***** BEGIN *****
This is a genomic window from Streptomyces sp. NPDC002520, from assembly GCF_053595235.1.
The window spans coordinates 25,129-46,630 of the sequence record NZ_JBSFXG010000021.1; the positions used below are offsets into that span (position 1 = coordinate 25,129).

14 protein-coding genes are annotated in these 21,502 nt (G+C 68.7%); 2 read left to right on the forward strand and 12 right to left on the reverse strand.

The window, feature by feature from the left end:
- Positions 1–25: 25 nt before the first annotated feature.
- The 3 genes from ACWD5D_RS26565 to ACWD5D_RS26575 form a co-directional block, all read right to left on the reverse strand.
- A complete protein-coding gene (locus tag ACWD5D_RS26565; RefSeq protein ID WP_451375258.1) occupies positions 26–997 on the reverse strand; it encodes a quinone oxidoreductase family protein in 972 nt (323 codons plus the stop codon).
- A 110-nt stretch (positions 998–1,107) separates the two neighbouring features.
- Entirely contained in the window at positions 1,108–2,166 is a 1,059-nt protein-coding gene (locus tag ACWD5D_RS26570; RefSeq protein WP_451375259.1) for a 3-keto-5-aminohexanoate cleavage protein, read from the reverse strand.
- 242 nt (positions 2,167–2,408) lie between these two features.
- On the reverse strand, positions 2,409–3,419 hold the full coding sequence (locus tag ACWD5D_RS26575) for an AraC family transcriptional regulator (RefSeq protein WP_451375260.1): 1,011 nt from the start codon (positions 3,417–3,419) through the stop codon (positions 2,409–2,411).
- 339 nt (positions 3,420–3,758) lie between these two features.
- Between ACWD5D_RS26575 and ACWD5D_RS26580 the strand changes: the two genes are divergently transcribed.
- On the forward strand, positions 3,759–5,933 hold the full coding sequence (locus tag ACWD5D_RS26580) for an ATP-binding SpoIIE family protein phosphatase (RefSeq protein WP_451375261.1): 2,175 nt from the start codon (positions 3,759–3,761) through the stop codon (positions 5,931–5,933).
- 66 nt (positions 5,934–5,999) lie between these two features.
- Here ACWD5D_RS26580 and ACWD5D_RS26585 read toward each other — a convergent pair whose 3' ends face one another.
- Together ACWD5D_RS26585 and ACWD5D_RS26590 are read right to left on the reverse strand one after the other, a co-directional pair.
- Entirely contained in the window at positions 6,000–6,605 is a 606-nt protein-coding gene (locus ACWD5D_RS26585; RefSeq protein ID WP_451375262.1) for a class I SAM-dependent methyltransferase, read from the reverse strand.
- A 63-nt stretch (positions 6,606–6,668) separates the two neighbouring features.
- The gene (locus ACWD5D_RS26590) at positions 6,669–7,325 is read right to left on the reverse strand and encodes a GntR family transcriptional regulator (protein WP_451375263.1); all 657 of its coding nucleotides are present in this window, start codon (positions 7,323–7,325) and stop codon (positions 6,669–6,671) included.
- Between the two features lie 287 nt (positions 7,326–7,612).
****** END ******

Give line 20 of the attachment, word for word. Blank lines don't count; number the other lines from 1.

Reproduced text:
- The gene (locus ACWD5D_RS26590) at positions 6,669–7,325 is read right to left on the reverse strand and encodes a GntR family transcriptional regulator (protein WP_451375263.1); all 657 of its coding nucleotides are present in this window, start codon (positions 7,323–7,325) and stop codon (positions 6,669–6,671) included.